The image above is - of course - the romantic portrait painted by Alexander Nasmyth. But this week, STV and David Heyman unveiled a more believable reconstruction of what the poet may have looked like. You can watch it here - well worth a look. Scientists in Dundee had taken the existing cast of the poet's skull and - using up to date and fascinating methods - built up a more believable image. Well, I think it's more believable anyway. The picture has met with a mixed response. In fact the response has been rather like the response to a portrait, with people claiming to like it, not like it, or generally disputing whether it is in fact 'like him.' But nobody has seen him. Not in the flesh. Not even me, loitering in Burns Cottage, hoping for ghosts, all those years ago. Idealized 'poetic' portraits, like the one above - nice as it is - can't have told the whole story.
There's a silhouette which seems to have a rather heavier jaw than the neat little chin in the Naismith portrait. There's an old photo postcard of Jean Armour Burns Brown, the great grand-daughter of the poet, (above) who was said to resemble him. I have a copy of this in my own collection, and the eyes are very striking indeed. Contemporary descriptions often refer to his eyes as a noteworthy feature but these descriptions also stress that he was a countryman, the very image of a country farmer, albeit one who was singularly attractive to women. But we all know - don't we? - men who are deeply attractive but far from conventionally handsome. Often it's a question of energy, the ability to make you laugh, the ability to focus on you to the exclusion of all else, a talent for flirtation in a non threatening way.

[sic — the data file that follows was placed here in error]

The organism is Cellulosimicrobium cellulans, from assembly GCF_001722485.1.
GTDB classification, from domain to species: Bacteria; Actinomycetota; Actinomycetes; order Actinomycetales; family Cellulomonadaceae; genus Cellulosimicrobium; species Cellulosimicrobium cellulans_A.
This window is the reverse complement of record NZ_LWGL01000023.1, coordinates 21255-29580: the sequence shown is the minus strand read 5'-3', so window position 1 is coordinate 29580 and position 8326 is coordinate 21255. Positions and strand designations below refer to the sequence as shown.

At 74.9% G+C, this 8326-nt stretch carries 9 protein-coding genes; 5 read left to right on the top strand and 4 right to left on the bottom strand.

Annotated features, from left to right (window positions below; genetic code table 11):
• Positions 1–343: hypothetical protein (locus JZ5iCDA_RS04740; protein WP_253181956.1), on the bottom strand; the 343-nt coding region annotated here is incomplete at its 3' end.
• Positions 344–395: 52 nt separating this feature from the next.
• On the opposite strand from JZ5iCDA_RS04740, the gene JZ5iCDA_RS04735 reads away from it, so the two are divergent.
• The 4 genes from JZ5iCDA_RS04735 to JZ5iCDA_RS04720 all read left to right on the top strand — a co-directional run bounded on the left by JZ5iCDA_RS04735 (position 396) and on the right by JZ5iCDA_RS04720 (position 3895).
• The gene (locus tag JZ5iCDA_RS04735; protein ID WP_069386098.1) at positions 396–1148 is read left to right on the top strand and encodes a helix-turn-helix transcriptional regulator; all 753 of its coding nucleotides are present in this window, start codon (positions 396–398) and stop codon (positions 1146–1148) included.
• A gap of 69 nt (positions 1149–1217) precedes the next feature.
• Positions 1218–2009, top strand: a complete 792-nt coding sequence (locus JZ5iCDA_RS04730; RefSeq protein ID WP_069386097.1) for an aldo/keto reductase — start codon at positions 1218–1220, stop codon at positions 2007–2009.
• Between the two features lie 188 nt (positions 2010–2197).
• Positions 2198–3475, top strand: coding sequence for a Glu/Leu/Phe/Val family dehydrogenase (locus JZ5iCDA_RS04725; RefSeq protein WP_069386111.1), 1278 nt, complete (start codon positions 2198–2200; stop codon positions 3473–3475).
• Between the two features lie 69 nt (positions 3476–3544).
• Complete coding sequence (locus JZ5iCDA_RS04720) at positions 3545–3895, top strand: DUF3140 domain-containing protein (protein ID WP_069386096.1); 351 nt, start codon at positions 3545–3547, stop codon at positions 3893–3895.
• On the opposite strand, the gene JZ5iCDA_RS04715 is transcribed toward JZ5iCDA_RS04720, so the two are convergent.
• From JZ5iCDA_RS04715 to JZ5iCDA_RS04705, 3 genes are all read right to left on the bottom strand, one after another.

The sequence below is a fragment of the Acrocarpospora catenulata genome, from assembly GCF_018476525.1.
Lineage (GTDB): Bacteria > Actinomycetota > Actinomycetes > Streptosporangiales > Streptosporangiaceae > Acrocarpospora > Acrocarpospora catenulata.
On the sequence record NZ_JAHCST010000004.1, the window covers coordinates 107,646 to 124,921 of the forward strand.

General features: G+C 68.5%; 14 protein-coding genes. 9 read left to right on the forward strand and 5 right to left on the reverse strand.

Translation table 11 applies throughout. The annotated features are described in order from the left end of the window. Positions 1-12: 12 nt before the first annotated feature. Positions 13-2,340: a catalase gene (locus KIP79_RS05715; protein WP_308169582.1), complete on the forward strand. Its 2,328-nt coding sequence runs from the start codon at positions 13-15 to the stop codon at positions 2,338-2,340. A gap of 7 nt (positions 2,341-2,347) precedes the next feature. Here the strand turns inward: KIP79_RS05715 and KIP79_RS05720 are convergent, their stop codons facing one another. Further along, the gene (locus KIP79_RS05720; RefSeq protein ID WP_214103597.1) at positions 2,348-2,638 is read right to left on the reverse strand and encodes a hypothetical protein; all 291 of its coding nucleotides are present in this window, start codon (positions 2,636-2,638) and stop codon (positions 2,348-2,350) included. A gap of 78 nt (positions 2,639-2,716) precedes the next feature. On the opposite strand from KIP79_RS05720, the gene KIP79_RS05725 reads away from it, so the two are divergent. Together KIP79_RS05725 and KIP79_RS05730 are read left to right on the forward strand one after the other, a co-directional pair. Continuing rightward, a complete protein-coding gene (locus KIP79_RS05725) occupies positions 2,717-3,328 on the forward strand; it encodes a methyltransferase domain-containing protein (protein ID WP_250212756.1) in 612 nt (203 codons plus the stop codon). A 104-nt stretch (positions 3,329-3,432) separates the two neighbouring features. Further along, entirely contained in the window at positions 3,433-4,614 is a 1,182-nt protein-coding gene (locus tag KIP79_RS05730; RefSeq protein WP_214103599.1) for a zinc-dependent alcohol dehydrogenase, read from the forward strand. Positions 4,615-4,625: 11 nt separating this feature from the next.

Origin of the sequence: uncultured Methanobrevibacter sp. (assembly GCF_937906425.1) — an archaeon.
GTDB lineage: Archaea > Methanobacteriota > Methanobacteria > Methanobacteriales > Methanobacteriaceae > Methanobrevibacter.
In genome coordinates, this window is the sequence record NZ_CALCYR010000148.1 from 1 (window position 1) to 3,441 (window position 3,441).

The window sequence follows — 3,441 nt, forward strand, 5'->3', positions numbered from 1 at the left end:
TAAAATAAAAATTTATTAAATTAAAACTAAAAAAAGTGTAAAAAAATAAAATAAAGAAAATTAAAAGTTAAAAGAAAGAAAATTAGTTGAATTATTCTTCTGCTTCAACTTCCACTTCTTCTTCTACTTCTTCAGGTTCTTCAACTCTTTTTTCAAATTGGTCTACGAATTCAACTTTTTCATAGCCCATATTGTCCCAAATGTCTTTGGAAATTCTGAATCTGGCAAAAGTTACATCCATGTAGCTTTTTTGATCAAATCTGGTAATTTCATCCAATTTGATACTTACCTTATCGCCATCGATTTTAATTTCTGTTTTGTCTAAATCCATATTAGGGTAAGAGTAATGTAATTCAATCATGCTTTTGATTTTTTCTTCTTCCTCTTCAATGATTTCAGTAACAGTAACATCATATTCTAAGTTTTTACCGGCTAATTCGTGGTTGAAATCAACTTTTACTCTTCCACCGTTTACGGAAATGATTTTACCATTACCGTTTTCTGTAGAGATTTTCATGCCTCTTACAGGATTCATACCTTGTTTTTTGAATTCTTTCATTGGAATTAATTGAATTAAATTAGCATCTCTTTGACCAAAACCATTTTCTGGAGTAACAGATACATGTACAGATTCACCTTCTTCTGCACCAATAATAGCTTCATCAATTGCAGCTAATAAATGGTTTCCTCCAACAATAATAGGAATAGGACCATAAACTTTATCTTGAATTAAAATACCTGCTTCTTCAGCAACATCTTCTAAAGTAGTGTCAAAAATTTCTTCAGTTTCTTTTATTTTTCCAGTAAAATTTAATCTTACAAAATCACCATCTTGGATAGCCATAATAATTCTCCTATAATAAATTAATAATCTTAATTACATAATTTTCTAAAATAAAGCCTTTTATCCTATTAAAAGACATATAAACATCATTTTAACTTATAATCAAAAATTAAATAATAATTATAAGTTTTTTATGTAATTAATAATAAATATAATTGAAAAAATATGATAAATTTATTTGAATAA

And then comes the most recent image. At the point where it was unveiled, you can tell that - for some of those seeing it for the first time - the image was unexpected. It is one of those delightful 'sharp intake of breath' moments. And even these reconstructions using sophisticated technology, are not the last word. But we've no reason to think that this might not be the closest we can come to seeing the real, true face of the poet. I'd love to know if Heyman interviewed the wonderful Ayrshire farmer and Burns devotee before or after the unveiling of the image, because the resemblance was pretty striking. Watch the programme and judge for yourself.
I've maintained a constant low key obsession with Burns and the women in his life for years. You can tell, can't you? Some time ago, I wrote a radio play about the writing of Tam O' Shanter - it was produced with the brilliant Liam Brennan as Burns and the equally wonderful Gerda Stevenson as Jean. For once, we got the right accent for Rab - Liam comes from Kilmarnock. You might be able to download it free, here although this seems to be a pirated version. But nobody else is doing anything with it, so if you want to listen, you might as well give it a try. Later this year, I will probably publish the script as an eBook to Kindle. I have about 100 plus hours of radio drama sitting about in script form, and some of the original plays, like this one, are worth publishing.
|Donald Pirie and Clare Waugh as Robert and Jean|
Robert Burns has become something of a constant in this family. My artist husband Alan Lees made a life size carving of Tam O' Shanter and his grey mare Meg. And then, when arthritis put paid to the carving, he painted a whole series of images of Tam, including this one above. (I particularly like the eyes under the bridge.) My new historical novel, The Physic Garden, due for publication in February, isn't about Burns, but it is set in Glasgow only a few years after his death, and the poet certainly gets a mention I'm gearing up to tackling a much longer piece of fiction about the poet. But perhaps not this year!
Meanwhile, if you want to know a bit more about me, you could do worse than have a look at the interview I did recently for Tara Moore's lovely blog. It was a great pleasure to answer such an interesting set of questions.